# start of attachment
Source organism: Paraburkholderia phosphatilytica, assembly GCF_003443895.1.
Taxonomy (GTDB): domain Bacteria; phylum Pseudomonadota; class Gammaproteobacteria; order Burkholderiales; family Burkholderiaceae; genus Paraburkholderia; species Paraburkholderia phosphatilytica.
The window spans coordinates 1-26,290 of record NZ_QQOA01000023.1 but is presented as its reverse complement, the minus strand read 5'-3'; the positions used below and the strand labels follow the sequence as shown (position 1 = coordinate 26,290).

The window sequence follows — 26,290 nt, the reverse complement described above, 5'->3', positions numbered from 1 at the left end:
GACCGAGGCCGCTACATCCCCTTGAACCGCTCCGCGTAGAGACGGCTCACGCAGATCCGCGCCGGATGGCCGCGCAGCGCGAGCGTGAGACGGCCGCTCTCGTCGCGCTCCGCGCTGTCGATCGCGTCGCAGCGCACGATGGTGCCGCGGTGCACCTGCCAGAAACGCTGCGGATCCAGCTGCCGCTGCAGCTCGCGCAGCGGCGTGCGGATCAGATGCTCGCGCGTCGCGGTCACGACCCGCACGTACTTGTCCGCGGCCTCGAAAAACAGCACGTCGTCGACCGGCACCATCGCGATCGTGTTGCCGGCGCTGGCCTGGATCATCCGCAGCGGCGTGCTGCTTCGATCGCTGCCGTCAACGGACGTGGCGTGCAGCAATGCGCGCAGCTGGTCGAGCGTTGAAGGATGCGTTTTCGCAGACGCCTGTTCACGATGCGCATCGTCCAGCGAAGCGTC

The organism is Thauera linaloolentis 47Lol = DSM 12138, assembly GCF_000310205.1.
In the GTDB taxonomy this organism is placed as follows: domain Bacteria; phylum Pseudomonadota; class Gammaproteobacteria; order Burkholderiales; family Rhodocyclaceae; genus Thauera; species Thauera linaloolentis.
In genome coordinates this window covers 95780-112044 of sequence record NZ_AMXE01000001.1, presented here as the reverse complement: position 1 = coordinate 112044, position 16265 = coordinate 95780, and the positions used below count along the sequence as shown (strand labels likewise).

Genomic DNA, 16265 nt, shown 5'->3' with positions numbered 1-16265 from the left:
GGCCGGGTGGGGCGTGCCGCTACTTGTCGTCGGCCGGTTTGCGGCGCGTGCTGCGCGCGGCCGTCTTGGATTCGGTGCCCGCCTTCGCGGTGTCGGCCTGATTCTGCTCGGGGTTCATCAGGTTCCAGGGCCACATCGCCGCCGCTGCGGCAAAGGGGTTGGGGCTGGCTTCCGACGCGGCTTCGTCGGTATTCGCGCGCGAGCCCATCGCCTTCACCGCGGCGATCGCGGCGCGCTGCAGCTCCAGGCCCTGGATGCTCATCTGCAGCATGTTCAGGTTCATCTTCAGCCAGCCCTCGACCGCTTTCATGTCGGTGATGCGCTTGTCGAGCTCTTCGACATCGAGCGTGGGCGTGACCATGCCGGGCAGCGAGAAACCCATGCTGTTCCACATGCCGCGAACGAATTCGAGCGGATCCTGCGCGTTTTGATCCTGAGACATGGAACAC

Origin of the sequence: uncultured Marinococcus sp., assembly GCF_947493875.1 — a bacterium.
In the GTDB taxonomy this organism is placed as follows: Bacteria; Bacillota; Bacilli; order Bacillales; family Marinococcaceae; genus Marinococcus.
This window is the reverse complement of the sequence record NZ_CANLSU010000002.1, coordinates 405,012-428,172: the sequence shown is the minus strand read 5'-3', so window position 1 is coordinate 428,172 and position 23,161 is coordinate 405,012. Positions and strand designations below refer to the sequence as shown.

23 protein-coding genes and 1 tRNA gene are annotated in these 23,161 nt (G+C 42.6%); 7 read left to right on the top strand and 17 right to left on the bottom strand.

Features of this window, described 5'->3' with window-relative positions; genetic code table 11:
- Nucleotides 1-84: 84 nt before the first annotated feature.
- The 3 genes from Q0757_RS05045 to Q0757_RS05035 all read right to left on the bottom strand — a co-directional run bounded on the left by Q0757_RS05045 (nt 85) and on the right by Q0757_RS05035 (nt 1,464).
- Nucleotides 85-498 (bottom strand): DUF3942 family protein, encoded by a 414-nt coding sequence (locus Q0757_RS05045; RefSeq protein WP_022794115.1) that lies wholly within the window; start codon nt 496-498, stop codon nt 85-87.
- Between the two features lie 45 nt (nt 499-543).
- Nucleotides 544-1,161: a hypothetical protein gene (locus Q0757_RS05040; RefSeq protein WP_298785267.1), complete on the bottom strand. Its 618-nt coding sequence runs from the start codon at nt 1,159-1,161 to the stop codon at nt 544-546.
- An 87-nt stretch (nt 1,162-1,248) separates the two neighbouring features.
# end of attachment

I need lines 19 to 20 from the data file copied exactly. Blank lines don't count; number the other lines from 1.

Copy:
- Between the two features lie 45 nt (nt 499-543).
- Nucleotides 544-1,161: a hypothetical protein gene (locus Q0757_RS05040; RefSeq protein WP_298785267.1), complete on the bottom strand. Its 618-nt coding sequence runs from the start codon at nt 1,159-1,161 to the stop codon at nt 544-546.